December 21, 2022

Massachusetts Supreme Judicial Court Rules State Constitution Does Not Protect Assisted Suicide

On Dec 19, the Massachusetts Supreme Judicial Court ruled that the state's constitution does not protect physicians from prosecution; suggesting that laws about manslaughter could prohibit assisted suicide.

The prosecution, consisting of a doctor hoping to prescribe assisted suicide and a cancer patient, argued that the Massachusetts constitution gave patients with terminal illnesses a constitutional right to assisted suicide.

Massachusetts Attorney General Maura Healey and Cape and Islands District Attorney General Daniel Higgins argued that the issue of assisted suicide is best left for the people to decide through their elected lawmakers. Supreme Judicial Court Associate Justice Frank Gaziano wrote the court's 89-page ruling in agreement with the state's position:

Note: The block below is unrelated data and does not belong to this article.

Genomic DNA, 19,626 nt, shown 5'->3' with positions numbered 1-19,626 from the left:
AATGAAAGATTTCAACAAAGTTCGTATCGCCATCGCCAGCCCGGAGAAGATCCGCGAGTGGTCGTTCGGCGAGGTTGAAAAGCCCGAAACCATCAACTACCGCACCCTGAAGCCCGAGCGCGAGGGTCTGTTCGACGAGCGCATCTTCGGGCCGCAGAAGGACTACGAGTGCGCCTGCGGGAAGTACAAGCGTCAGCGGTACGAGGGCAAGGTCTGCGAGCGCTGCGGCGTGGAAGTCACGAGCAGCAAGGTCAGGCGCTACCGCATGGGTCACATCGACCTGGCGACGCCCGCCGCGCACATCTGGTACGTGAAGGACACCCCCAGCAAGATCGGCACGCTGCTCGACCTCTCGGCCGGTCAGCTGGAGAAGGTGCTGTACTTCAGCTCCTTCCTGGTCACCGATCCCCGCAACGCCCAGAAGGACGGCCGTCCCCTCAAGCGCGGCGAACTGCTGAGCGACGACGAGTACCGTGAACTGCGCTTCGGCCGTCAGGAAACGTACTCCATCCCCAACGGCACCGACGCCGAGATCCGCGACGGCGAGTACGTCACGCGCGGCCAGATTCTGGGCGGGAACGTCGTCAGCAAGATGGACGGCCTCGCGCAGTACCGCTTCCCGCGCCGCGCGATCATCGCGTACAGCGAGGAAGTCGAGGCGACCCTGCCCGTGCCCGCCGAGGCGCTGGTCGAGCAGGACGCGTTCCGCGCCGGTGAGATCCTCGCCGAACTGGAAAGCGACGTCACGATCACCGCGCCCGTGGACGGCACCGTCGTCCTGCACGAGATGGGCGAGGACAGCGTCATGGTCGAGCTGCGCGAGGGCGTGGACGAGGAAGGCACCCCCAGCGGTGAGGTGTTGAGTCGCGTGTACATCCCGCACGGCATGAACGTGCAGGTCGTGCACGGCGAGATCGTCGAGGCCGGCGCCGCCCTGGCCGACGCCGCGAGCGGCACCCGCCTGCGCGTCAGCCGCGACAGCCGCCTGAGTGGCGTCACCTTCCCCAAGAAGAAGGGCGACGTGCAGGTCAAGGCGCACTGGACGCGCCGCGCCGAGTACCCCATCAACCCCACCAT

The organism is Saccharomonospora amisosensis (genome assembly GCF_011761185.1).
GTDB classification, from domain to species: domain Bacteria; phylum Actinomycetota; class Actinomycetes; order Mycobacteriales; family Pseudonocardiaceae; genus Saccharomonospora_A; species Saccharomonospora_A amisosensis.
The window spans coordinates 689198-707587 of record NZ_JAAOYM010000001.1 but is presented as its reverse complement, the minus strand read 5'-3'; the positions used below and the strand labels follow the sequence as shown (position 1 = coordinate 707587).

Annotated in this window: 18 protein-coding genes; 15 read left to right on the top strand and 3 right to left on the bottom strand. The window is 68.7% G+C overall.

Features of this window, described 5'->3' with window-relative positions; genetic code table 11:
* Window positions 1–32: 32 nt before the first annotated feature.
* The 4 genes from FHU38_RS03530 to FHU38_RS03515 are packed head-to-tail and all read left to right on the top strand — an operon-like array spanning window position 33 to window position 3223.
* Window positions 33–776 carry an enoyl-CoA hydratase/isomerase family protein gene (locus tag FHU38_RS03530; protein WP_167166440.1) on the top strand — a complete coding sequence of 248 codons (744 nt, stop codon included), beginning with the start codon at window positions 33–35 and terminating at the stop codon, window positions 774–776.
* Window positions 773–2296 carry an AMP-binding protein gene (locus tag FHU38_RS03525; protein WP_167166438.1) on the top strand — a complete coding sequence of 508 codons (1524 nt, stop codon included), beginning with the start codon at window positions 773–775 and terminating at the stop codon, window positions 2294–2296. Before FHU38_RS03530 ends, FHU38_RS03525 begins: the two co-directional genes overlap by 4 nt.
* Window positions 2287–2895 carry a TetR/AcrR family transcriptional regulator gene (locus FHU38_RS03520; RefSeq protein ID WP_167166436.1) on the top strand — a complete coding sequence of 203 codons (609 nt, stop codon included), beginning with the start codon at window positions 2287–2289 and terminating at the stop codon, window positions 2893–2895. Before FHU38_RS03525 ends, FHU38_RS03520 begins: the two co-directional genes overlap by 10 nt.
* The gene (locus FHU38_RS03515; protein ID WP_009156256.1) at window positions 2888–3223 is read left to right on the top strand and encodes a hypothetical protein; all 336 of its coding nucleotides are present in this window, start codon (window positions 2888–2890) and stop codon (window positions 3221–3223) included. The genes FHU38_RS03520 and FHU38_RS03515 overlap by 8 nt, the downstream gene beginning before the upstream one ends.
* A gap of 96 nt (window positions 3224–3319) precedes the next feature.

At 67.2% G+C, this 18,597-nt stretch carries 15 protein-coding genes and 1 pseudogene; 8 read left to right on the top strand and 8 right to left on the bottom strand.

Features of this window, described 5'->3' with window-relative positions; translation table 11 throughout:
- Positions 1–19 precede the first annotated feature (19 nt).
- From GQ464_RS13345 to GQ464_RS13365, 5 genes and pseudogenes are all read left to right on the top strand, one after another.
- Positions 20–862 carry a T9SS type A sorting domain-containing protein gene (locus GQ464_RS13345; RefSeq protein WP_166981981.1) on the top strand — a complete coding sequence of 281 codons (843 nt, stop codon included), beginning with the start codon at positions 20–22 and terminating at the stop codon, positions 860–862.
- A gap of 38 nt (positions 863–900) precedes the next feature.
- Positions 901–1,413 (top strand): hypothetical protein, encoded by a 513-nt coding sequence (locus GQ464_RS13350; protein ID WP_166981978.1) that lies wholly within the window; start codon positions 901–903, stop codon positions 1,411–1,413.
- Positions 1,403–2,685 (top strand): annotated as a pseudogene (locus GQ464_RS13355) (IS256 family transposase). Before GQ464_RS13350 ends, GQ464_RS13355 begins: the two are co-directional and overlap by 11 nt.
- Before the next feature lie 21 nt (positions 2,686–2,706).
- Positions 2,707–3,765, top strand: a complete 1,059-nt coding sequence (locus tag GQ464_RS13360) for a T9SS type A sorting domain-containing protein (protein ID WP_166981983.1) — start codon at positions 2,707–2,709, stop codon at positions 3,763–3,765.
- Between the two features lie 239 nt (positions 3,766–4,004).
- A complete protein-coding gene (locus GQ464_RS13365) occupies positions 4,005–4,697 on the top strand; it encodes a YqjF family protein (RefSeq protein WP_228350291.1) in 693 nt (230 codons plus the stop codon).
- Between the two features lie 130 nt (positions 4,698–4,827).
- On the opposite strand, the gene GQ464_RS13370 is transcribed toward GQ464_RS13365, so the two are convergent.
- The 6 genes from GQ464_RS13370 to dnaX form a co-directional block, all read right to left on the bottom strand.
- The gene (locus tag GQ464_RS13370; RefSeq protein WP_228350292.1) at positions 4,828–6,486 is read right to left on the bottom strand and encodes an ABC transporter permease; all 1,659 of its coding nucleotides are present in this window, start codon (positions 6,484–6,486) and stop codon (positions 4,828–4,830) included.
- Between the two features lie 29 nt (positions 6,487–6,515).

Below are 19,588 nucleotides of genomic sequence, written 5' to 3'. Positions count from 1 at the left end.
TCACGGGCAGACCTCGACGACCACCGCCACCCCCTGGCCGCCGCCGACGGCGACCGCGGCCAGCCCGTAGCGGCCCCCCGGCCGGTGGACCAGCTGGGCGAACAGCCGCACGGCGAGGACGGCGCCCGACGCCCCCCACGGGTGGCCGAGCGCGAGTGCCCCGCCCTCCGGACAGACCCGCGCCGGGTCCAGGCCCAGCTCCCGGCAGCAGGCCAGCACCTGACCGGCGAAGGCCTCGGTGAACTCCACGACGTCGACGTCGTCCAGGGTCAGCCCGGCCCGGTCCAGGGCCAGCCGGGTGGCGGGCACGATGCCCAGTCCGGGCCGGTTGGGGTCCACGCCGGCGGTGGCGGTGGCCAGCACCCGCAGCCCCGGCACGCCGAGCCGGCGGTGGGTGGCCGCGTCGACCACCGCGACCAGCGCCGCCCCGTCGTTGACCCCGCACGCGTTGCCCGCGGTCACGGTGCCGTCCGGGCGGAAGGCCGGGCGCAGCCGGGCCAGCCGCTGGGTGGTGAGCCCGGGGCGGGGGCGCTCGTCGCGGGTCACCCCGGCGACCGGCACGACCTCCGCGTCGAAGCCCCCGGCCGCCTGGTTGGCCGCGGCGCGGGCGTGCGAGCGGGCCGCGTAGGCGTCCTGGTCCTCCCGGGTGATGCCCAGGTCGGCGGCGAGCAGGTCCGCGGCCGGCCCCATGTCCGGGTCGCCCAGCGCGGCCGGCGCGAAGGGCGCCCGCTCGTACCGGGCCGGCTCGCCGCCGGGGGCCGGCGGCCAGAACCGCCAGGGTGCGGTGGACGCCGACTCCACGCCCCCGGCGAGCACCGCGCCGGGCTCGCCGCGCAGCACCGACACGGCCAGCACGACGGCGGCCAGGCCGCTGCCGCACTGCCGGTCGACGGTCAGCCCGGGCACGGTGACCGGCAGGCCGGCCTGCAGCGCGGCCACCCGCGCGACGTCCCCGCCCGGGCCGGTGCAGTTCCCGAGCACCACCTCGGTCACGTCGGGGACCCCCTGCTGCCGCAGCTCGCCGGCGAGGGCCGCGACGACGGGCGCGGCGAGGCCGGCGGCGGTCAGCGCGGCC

“Our decision today does not diminish the critical nature of [assisted suicide] interests, but rather recognizes the limits of our Constitution, and the proper role of the judiciary in a functioning democracy. The desirability and practicality of physician-assisted suicide raises not only weighty philosophical questions about the nature of life and death, but also difficult technical questions about the regulation of the medical field. These questions are best left to the democratic process, where their resolution can be informed by robust public debate and thoughtful research by experts in the field.”

Gaziano further wrote, “To this day, courts regard suicide as a serious social ill that the State has a strong interest in preventing. Perhaps, for this reason, assisting another to commit suicide largely has been, and continues to be, regarded as a serious crime.”

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